For the next order, we skipped the salad and quickly jumped to Okonomiyaki section. Okonomiyaki is the Japanese term for pizza, which is unlike the pizza that we all are used to in the rest of the world. The base in this case is not your regular bread but made out of tempura flour and rice noodles. The choice of meat or vegetables is kneaded into the base before it is cook. Since we had asked for a Yasai (or vegetable) Okonomiyaki, at the risk of sounding crude, the crunch was quite similar to the homemade cutlet. For topping there was more vegetables, Okonomiyaki sauce and mayonnaise!
Those of my friends who have been to Japan have stories to share about the Japanese love for mayo. The young especially love to ladle their dishes with a generous slathering of the dressing. Okonomiyaki sauce is the Japanese variation of pizza sauce. An extension of the flavoured soy varieties, this one is tomato sauce mixed with dark soy. And you thought only Indians loved to “improvise” on foreign dishes!
In fact, like Okonomiyaki, Japanese also have their version of Croquettes. We tried out a small portion of Cheese Korokke (or a cheese croquette). Kids would love this selection. As for us, we could have let it pass.
When in Sakura, it is sin to skip sushi. No one does sushi like Sakura, really! One piece each of Ikura Nigiri (Salmon), Maguro Nigiri (Tuna) and Suzuki Nigini (Sea Bass) and I was sorted. My chopsticks worked around the vinegared seafood coated rice soaked in a little soya sauce and dabbed in wasabi for that dreamy bite.
If seeking recommendations, the steaks at Sakura are a must try. My Ginmutsu Saikyo Yaki or broiled Cod fish marinated with white Kyoto Soybean paste is actually one of their bestseller items! Understandably so as this preparation offers very delicate flavouring and allows the fish to retain its flavours.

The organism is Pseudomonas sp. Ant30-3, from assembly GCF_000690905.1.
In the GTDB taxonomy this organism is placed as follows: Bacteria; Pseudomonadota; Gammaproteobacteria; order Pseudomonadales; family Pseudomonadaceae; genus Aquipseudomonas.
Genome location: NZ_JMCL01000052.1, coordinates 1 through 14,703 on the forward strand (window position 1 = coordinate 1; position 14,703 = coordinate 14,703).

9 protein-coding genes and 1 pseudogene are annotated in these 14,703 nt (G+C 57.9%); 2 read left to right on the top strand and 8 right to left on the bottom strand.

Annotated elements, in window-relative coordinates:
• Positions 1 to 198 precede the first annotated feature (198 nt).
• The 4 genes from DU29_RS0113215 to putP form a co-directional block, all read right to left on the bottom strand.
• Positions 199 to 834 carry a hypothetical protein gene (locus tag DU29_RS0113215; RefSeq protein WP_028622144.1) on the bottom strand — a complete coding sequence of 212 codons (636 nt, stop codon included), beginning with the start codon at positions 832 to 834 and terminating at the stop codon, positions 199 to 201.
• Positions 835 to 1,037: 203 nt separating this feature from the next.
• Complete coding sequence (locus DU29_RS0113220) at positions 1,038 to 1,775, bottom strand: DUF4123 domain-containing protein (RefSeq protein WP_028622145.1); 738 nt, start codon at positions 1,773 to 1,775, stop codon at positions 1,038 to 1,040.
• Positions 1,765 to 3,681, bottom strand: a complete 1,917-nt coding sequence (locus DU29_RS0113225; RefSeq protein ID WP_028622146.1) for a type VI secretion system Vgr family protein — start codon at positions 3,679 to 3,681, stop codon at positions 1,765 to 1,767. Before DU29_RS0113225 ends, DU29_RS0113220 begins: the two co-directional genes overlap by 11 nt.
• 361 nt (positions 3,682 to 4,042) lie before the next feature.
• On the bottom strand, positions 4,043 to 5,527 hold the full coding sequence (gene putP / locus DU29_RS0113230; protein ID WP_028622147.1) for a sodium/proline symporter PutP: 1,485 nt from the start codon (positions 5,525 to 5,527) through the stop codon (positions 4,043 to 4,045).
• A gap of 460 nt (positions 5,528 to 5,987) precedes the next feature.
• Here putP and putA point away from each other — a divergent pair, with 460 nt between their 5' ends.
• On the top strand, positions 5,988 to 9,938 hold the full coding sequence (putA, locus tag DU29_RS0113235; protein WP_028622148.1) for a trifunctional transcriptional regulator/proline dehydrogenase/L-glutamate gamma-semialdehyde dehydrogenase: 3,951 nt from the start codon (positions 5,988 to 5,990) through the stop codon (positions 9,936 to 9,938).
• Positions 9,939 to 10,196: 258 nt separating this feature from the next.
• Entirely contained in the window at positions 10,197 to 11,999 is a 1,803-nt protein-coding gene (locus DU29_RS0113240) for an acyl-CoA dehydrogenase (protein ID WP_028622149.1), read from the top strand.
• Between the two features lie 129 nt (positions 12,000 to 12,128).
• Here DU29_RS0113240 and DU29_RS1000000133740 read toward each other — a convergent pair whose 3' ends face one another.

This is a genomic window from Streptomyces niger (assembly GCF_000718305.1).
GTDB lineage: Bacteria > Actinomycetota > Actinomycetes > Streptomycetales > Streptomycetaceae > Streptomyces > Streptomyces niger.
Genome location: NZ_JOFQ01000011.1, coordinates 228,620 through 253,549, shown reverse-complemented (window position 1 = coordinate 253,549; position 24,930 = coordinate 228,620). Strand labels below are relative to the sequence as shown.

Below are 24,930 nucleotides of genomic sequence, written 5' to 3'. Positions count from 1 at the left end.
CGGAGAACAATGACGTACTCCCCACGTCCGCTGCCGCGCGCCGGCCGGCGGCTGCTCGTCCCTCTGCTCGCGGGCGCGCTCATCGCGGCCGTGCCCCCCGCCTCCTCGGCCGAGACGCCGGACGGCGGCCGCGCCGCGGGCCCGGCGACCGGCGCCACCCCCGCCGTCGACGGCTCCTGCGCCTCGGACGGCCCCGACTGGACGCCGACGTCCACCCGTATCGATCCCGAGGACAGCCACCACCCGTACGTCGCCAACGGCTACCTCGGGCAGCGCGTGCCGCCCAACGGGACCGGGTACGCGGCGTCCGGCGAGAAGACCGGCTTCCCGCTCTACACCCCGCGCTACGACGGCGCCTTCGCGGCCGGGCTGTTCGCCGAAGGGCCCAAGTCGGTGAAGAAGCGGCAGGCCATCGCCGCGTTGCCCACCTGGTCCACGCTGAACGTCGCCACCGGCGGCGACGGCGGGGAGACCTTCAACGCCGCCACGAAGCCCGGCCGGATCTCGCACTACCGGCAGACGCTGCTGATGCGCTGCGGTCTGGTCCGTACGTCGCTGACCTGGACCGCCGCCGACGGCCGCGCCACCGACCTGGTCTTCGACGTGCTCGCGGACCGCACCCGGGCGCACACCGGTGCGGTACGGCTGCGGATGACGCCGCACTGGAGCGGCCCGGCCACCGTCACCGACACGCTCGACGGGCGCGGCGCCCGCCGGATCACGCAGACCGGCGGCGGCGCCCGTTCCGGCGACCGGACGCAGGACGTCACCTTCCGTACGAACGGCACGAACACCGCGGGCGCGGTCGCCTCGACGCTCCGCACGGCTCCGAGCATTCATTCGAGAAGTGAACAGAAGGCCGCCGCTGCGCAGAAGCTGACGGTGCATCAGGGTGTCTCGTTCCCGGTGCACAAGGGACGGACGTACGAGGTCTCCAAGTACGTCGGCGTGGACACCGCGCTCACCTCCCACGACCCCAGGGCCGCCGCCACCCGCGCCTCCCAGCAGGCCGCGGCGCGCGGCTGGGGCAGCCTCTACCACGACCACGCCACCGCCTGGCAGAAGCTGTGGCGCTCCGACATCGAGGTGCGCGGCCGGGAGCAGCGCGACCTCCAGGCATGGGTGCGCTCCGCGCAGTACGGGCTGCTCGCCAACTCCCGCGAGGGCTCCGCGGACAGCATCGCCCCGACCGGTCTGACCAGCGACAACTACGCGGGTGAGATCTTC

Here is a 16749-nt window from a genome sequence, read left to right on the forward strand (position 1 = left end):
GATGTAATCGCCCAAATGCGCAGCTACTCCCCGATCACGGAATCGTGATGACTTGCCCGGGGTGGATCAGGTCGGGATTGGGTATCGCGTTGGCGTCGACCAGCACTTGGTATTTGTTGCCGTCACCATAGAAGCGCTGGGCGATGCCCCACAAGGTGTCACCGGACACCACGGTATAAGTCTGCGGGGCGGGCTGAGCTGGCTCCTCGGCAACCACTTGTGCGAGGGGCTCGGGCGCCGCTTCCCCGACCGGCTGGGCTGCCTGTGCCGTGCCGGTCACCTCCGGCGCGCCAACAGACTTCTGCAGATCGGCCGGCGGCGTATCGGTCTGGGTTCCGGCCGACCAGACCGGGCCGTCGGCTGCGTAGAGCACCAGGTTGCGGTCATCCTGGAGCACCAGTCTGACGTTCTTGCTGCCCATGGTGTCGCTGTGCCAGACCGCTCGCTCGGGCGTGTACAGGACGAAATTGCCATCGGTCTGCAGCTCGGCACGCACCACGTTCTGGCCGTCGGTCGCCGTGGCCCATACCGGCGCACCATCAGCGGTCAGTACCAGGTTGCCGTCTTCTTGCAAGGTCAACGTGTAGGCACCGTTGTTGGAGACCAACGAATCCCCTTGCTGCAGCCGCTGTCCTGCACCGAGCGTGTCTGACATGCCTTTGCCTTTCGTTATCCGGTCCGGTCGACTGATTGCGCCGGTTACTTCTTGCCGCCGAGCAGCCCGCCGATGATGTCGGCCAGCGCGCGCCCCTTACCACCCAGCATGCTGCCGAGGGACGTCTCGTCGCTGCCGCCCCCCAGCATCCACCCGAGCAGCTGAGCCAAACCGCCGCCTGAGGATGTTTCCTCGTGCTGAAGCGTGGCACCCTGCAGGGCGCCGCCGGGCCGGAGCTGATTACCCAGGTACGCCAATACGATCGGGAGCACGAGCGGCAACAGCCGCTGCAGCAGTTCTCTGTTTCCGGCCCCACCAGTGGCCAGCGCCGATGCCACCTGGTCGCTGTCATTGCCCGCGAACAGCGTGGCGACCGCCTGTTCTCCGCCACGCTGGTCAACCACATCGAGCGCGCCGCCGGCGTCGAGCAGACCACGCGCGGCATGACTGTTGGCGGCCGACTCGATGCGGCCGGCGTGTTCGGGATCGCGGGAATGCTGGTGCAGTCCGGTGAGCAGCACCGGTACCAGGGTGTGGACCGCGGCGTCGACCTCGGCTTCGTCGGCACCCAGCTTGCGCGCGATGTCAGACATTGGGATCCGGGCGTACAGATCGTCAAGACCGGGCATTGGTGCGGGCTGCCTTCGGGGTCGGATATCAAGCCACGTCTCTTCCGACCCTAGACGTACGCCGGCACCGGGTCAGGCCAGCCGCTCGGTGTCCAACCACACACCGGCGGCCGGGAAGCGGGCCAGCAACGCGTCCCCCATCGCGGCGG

I had almost forgotten my friend by now, but the corner of my eye caught her greedily digging into her Tofu Steak (Pangrilled silken Tofu flame cooked in Teppanyaki sauce and served on a bed of vegetables).
Happy stomachs need a good soup at some point. This was the moment for us. A small portion of Miso soup with seaweed later, we were ready to devour our respective portions of Zaru Soba or cold Buckwheat noodles served with Soy based stock and sea weed for dressing.
And as they say, no meal is complete without a dessert. Fresh fruits and homemade ice creams made for a perfect finish for us. Sakura makes its own ice creams and in interesting flavours, such as Black Sesame, Red Beans, Green Tea and Wasabi . I tried all four but Black Sesame won hands down in the war of flavours.
Later, as we left the restaurant, we noticed it was back to being busy. This time, the guests looked like locals. It takes a lot to hold on to one’s style and be consistent with one’s offering to bring the crowds back. Clearly Sakura has mastered the art.